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Special Positions

The space-group diagram of Pnma on the previous page showed the symmetry-equivalent positions for an atom (or ion or molecule) sited on a general position, x,y,z, within the unit cell. In the crystal structures of organic and organometallic compounds, it is very common for the molecules to occupy general positions within the unit cell unless the molecule possesses a point-group symmetry which can coexist with some of the point-group symmetry elements of the space group. When atoms are positioned on point-group symmetry elements of a space group, they are said to be on special positions. This is illustrated below using the crystal structure of SF6 as shown earlier, but with the symmetry elements of the space group C2/m now shown superimposed upon the figure:

You now get the answer to the question raised in the introduction. From the figure, it can be seen that the sulphur hexafluoride molecules all lie on the mirror planes in this space group. However, one-third of the molecules (labelled S(1)) also lie on a point of inversion, whereas two-thirds do not. Those molecules with mirror symmetry and inversion symmetry also have a twofold rotation axis passing through them as shown by the black arrows. Thus the point-group symmetry of the two crystallographically distinct molecules in the crystal is 2/m for S(1) and m for S(2).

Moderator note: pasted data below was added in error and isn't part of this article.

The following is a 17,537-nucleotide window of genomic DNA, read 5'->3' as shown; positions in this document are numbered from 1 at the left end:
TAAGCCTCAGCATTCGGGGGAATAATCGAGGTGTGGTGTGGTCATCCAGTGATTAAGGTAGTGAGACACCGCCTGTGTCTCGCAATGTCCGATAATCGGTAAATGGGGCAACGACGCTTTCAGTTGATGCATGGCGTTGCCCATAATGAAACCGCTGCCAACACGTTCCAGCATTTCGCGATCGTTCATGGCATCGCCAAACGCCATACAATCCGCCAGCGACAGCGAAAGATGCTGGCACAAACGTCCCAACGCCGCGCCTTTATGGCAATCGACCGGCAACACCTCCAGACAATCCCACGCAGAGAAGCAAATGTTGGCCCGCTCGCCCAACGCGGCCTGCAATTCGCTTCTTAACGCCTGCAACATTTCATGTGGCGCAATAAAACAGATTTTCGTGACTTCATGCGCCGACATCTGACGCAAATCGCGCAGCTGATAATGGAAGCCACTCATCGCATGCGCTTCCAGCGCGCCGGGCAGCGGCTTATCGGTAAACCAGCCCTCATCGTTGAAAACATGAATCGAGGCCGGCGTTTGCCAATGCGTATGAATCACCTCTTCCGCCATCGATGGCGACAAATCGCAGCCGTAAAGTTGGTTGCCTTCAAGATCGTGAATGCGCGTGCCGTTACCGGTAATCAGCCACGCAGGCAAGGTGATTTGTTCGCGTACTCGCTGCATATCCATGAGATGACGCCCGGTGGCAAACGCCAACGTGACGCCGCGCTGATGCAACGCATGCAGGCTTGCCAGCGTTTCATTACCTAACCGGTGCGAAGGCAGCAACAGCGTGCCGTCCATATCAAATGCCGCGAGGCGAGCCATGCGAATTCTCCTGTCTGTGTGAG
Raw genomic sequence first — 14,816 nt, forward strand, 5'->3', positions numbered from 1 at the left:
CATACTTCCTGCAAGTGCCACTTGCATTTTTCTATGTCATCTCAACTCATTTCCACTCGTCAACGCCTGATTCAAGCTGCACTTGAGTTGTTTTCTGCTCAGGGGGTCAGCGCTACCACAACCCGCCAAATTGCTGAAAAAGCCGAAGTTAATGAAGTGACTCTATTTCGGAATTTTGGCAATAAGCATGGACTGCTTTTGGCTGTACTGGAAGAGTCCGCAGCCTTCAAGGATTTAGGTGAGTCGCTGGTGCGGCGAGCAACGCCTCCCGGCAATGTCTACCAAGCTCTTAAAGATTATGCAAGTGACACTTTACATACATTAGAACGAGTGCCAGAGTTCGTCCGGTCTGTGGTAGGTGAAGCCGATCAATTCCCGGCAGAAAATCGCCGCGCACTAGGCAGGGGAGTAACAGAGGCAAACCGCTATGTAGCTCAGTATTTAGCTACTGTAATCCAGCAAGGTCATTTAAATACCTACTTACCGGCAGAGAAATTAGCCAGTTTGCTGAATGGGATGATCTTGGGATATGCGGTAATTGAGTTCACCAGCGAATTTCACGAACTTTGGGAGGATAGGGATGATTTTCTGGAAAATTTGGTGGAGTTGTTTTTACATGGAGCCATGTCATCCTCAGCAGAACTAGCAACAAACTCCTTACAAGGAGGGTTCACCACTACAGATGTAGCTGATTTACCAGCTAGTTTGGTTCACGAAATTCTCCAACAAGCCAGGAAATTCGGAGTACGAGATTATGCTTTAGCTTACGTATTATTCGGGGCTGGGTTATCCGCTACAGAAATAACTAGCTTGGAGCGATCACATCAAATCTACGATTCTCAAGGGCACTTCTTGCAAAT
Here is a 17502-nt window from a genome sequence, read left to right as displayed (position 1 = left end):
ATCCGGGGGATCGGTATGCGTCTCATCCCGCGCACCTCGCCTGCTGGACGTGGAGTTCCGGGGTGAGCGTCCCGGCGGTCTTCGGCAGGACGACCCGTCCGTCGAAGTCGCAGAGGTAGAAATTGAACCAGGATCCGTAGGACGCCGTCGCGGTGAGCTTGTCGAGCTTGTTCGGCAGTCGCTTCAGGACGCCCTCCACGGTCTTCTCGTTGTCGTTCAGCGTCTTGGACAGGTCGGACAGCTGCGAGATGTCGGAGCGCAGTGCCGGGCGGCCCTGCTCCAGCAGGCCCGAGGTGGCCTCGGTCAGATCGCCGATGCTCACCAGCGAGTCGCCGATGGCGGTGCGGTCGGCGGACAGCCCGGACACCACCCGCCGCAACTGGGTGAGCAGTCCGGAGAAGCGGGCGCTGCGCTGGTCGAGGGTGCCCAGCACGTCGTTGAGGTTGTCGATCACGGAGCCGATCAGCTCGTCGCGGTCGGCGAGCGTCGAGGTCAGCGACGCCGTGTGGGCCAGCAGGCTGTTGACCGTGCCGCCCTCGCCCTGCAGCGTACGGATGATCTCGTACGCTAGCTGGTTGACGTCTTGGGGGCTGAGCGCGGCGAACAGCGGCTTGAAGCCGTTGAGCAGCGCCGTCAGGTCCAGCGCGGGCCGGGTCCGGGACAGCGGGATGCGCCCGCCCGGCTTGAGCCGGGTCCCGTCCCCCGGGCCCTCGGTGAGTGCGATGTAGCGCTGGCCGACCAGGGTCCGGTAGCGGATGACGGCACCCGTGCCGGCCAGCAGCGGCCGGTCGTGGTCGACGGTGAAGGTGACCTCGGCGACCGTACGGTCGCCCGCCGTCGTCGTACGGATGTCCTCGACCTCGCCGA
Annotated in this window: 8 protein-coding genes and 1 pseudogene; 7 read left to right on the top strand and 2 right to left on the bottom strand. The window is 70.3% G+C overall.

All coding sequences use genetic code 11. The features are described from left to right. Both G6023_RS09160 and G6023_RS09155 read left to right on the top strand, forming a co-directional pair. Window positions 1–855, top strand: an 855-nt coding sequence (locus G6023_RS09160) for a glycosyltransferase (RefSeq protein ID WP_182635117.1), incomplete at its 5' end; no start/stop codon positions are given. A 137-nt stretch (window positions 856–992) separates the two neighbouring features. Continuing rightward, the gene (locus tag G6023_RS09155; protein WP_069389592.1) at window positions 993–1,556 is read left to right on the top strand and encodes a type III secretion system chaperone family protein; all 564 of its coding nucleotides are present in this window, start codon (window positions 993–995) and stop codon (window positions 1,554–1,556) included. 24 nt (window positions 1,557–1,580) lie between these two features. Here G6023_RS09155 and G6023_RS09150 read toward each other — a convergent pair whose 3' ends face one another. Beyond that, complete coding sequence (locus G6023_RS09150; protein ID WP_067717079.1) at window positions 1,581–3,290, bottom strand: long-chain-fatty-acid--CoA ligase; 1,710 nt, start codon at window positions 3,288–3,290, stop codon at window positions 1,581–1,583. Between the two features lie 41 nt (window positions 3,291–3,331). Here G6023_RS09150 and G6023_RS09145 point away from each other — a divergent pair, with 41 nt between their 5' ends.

It is important to realize that when an atom lies on a special position, the symmetry operators for that space group generate fewer unique positions within the unit cell. In the above example, the fluorine atom labelled F(1b) lies on a general position, i.e. the atom has point symmetry 1, so that the symmetry operators of the space group C2/m generate 7 other symmetry-equivalent atoms within the unit cell. By contrast, for the sulphur atom labelled S(1), the symmetry operators generate only 1 more symmetry-equivalent position. This result is summarised in the table below:

Atom Point Symmetry No.
 S(1) 2/m 2
 F(1a) m 4
 F(1b) 1 8
 S(2) m 4
 F(2a) m 4
 F(2b) 1 8
 F(2c) 1 8
 F(2d) m 4
Total - 42

This example demonstrates also that there can be more one than one molecule in the so-called asymmetric unit of the unit cell. The concept of an asymmetric unit forms the subject of the next page.

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© Copyright 1995-2006.  Birkbeck College, University of London. Author(s): Jeremy Karl Cockcroft